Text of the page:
• Focus on heroes. Include exercises that ask students about heroes—they could be current world leaders, leaders during times of great urgency throughout history, or even fictional characters. Students could research, write about these heroes, or even present their findings during their online classroom sharing.
  • Help students process their emotions. Stories such as The Kindness Quilt by Nancy Elizabeth Wallace (2006) are also available on YouTube.

Teachers can also include some time to check with families and help family members process their emotions and problem solve about how to juggle as they adjust to their own virtual work schedules with children tugging at their sleeves. 

Family communication may be enhanced by giving students assignments that involve their families—it might be interviewing a parent or grandparent or asking parents about their memories of something unusual from their childhood. Here are conversation starters for parents that could be a useful resource as well.

Movement and breathing fresh air

To stay healthy, move your body. Teachers can even lead these activities online. It might be yoga stretches, running in place, jumping jacks, or asking students to take a “safe” walk around the block (with social distancing) and report back on what they saw and heard. There may be a park or a nature trail close by. Even opening the front door and taking a few deep breaths can help increase a sense of well-being.

Mindfulness for all

Some of the fear and anxiety that we all are experiencing right now relates to the many “what if” scenarios we play over and over in our heads, even as our media, in keeping us informed, is trying to predict the possible impact of COVID-19. Here are some mindfulness activities to help everyone stay centered.

Noticing springtime: In many areas, cherry trees have been blooming for weeks, daffodils and crocuses are out, and birds are bringing their symphonies to our neighborhoods. Teachers can ask students to take note, perhaps even draw sketches, or dig deeper into understanding the flora and fauna in their neighborhoods. Stepping out into the sun and soaking up some vitamin D can ward off depression and help maintain a healthy sleep schedule, so try to spend at least 30 minutes outside each day while maintaining a healthy distance from others.

Breathwork: Notice your breath. Observe the rise and fall of your belly as you inhale and exhale. Slow your breath down. Try a four-part breath: inhaling to a count of four, sustaining your breath, exhaling to a count of four, and holding your breath out. Intentionally breathe this slow breath for 2 to 3 minutes.

Breathing/Mixing it up: Breath instruction for younger children might include instructions to breathe like a bunny taking “bunny sniffs.” Or it might involve a lion’s roar, panting like a dog, hissing like a snake, or a breath called “cannon breath,” which involves a series of repeated exhales where the breath is forcefully blown out—like blowing out candles on a birthday cake. Any of these could be done for 2 to 3 minutes each, and they could be done sitting, standing, or even in a unique animal position. (Consider mimicking a cobra, being a bear, moving like a dog as you pant, etc.) Variations of these breaths are even fun for older children and adults.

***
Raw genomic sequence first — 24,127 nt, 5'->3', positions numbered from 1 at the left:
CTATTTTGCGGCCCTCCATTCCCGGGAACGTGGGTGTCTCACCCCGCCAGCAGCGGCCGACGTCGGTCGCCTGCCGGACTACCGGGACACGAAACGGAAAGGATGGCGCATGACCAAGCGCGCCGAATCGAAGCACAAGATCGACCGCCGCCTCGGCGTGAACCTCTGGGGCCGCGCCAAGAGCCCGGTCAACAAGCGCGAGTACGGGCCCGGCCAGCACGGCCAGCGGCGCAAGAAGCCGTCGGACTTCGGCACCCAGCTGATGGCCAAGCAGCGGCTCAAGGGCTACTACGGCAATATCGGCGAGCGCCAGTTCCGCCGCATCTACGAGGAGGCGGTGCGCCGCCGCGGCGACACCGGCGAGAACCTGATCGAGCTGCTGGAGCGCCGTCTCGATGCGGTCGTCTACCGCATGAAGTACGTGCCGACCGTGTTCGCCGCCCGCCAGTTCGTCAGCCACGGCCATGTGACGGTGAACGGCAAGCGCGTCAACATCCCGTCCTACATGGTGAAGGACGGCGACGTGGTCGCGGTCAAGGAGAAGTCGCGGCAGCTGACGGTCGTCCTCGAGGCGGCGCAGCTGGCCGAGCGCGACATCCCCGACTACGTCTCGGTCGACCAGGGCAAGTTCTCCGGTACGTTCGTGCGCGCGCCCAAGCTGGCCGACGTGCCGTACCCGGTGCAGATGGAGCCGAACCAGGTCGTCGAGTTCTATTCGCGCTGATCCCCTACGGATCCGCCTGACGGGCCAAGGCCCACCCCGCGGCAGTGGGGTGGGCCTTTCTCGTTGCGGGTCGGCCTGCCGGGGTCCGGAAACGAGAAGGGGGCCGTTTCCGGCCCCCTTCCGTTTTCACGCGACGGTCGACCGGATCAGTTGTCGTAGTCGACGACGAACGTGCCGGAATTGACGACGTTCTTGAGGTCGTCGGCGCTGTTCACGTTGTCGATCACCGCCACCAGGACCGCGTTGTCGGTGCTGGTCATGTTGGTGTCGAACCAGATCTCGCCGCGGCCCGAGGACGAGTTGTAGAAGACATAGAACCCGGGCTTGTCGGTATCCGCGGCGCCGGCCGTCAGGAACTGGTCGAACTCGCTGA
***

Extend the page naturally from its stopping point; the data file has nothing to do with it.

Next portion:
Mindfulness, meditation, and yoga classes online: Here is one online resource and also a link to the Center for Educational Improvement’s “5 Mindful Habits” video.

Gratitude: Gratitude has many psychological and physiological benefits, such as increasing happiness and reducing depression. Cultivate attitudes of gratitude by keeping a daily gratitude book, naming three new things you’re grateful for each day (use your senses). Replace any negative feelings you may have about a situation or person with three positive things you are grateful for about the situation or person. This helps shift your mindset toward more positive and promising outcomes and relationships.

Meditation on healing and health: Teachers could lead children or families in a simple meditation. We suggest heart beaming because this will activate the vagus nerve (see chapter 2 of our Mindful School Communities book) and enhance our feelings of compassion, kindness, and love.

The National Center for School Mental Health, the Mental Health Technology Transfer Center Network, and the Centers for Disease Control and Prevention have compiled resources to help families cope during this time:

Additional resources for increasing a sense of security and well-being are available. Mindful School Communities: The Five Cs of Nurturing Heart Centered Learning and Mindfulness Practices: Cultivating Heart Centered Communities where Students Focus and Flourish, by Christine Mason, Michele M. Rivers Murphy, and Yvette Jackson, is available at Solution Tree or on

Yvette Jackson, EdD, is an adjunct professor at Teachers College at Columbia University in New York City and senior scholar for the National Urban Alliance for Effective Education.